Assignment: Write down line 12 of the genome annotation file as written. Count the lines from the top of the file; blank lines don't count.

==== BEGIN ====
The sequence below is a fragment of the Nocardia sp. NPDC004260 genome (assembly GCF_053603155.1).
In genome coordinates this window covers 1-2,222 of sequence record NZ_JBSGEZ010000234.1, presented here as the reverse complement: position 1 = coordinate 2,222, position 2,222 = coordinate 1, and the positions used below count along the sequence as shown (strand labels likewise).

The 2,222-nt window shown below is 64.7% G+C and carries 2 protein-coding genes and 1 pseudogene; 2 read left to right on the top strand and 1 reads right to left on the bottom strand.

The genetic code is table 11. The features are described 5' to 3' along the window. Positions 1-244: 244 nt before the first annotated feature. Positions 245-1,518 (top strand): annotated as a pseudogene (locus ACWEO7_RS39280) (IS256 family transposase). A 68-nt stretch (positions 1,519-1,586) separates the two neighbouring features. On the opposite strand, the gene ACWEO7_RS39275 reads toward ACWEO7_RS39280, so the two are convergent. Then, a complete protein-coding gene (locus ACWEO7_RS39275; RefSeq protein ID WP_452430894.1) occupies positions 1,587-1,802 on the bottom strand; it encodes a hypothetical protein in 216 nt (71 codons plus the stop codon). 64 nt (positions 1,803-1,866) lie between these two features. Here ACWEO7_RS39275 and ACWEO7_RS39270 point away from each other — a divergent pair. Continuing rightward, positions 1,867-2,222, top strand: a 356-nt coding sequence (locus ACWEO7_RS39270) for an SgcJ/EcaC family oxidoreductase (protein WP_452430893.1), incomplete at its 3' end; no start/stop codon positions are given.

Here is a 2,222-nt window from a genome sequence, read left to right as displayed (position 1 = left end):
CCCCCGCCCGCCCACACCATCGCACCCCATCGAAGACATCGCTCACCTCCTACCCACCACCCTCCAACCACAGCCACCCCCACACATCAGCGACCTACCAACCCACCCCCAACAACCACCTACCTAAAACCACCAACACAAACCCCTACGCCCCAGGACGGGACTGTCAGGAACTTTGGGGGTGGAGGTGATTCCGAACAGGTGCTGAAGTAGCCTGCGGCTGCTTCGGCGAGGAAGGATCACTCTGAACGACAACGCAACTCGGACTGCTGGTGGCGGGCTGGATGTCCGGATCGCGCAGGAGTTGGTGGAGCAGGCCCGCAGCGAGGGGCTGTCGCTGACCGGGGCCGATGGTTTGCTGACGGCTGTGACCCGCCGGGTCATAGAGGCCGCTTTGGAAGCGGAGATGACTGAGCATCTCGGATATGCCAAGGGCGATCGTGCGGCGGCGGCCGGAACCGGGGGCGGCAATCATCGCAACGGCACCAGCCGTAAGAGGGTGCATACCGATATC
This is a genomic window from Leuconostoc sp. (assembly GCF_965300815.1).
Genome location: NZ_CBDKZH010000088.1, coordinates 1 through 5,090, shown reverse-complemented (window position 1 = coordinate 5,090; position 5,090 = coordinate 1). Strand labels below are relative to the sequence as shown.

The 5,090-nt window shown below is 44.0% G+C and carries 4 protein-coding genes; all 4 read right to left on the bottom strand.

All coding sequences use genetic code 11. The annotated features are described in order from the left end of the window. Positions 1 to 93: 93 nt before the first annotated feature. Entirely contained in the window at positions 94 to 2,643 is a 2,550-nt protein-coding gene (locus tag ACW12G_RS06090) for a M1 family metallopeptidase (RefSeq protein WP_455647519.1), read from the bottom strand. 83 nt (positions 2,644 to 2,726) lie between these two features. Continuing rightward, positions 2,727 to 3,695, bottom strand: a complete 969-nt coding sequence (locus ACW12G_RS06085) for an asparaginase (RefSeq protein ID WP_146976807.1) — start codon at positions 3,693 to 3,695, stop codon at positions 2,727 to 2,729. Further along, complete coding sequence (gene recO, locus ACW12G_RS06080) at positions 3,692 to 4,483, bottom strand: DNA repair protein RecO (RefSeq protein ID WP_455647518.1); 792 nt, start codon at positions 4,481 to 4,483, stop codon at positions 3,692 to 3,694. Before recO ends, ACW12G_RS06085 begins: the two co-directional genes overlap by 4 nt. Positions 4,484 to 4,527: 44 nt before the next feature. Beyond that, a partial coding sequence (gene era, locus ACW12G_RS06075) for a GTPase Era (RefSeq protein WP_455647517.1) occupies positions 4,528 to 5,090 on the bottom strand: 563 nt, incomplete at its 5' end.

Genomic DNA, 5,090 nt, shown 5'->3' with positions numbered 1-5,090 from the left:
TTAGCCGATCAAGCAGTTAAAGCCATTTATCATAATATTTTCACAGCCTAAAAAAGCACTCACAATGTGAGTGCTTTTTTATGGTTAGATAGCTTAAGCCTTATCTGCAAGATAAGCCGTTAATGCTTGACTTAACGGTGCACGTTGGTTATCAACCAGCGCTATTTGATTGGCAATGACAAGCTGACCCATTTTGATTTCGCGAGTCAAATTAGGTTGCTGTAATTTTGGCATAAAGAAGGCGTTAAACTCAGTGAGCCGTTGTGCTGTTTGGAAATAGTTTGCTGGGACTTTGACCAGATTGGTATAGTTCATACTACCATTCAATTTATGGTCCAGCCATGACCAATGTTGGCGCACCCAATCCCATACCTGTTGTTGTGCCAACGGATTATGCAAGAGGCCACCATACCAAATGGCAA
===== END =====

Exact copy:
TTAGCCGATCAAGCAGTTAAAGCCATTTATCATAATATTTTCACAGCCTAAAAAAGCACTCACAATGTGAGTGCTTTTTTATGGTTAGATAGCTTAAGCCTTATCTGCAAGATAAGCCGTTAATGCTTGACTTAACGGTGCACGTTGGTTATCAACCAGCGCTATTTGATTGGCAATGACAAGCTGACCCATTTTGATTTCGCGAGTCAAATTAGGTTGCTGTAATTTTGGCATAAAGAAGGCGTTAAACTCAGTGAGCCGTTGTGCTGTTTGGAAATAGTTTGCTGGGACTTTGACCAGATTGGTATAGTTCATACTACCATTCAATTTATGGTCCAGCCATGACCAATGTTGGCGCACCCAATCCCATACCTGTTGTTGTGCCAACGGATTATGCAAGAGGCCACCATACCAAATGGCAA